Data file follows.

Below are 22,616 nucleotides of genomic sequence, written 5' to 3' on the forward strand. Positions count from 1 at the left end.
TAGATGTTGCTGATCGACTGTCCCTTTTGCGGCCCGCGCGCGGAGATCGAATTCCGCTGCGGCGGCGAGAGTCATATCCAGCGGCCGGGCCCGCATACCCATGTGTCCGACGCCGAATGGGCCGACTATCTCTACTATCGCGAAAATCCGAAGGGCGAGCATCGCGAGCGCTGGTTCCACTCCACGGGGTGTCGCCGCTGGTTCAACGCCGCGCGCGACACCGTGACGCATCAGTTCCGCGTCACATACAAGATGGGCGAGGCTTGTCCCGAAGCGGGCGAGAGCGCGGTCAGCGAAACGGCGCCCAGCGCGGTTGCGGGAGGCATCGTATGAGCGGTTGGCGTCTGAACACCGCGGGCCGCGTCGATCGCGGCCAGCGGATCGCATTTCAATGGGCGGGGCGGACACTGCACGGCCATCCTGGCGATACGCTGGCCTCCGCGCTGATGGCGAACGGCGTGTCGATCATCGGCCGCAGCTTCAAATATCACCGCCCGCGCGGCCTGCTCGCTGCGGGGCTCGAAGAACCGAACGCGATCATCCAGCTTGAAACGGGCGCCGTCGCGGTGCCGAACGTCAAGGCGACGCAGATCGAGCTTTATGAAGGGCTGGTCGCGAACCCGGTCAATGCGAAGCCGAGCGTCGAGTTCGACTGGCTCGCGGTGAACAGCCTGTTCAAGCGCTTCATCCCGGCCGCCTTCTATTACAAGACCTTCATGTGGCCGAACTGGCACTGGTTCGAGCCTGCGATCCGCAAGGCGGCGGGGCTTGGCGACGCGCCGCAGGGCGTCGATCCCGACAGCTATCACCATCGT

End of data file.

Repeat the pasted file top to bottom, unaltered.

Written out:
Below are 22,616 nucleotides of genomic sequence, written 5' to 3' on the forward strand. Positions count from 1 at the left end.
TAGATGTTGCTGATCGACTGTCCCTTTTGCGGCCCGCGCGCGGAGATCGAATTCCGCTGCGGCGGCGAGAGTCATATCCAGCGGCCGGGCCCGCATACCCATGTGTCCGACGCCGAATGGGCCGACTATCTCTACTATCGCGAAAATCCGAAGGGCGAGCATCGCGAGCGCTGGTTCCACTCCACGGGGTGTCGCCGCTGGTTCAACGCCGCGCGCGACACCGTGACGCATCAGTTCCGCGTCACATACAAGATGGGCGAGGCTTGTCCCGAAGCGGGCGAGAGCGCGGTCAGCGAAACGGCGCCCAGCGCGGTTGCGGGAGGCATCGTATGAGCGGTTGGCGTCTGAACACCGCGGGCCGCGTCGATCGCGGCCAGCGGATCGCATTTCAATGGGCGGGGCGGACACTGCACGGCCATCCTGGCGATACGCTGGCCTCCGCGCTGATGGCGAACGGCGTGTCGATCATCGGCCGCAGCTTCAAATATCACCGCCCGCGCGGCCTGCTCGCTGCGGGGCTCGAAGAACCGAACGCGATCATCCAGCTTGAAACGGGCGCCGTCGCGGTGCCGAACGTCAAGGCGACGCAGATCGAGCTTTATGAAGGGCTGGTCGCGAACCCGGTCAATGCGAAGCCGAGCGTCGAGTTCGACTGGCTCGCGGTGAACAGCCTGTTCAAGCGCTTCATCCCGGCCGCCTTCTATTACAAGACCTTCATGTGGCCGAACTGGCACTGGTTCGAGCCTGCGATCCGCAAGGCGGCGGGGCTTGGCGACGCGCCGCAGGGCGTCGATCCCGACAGCTATCACCATCGT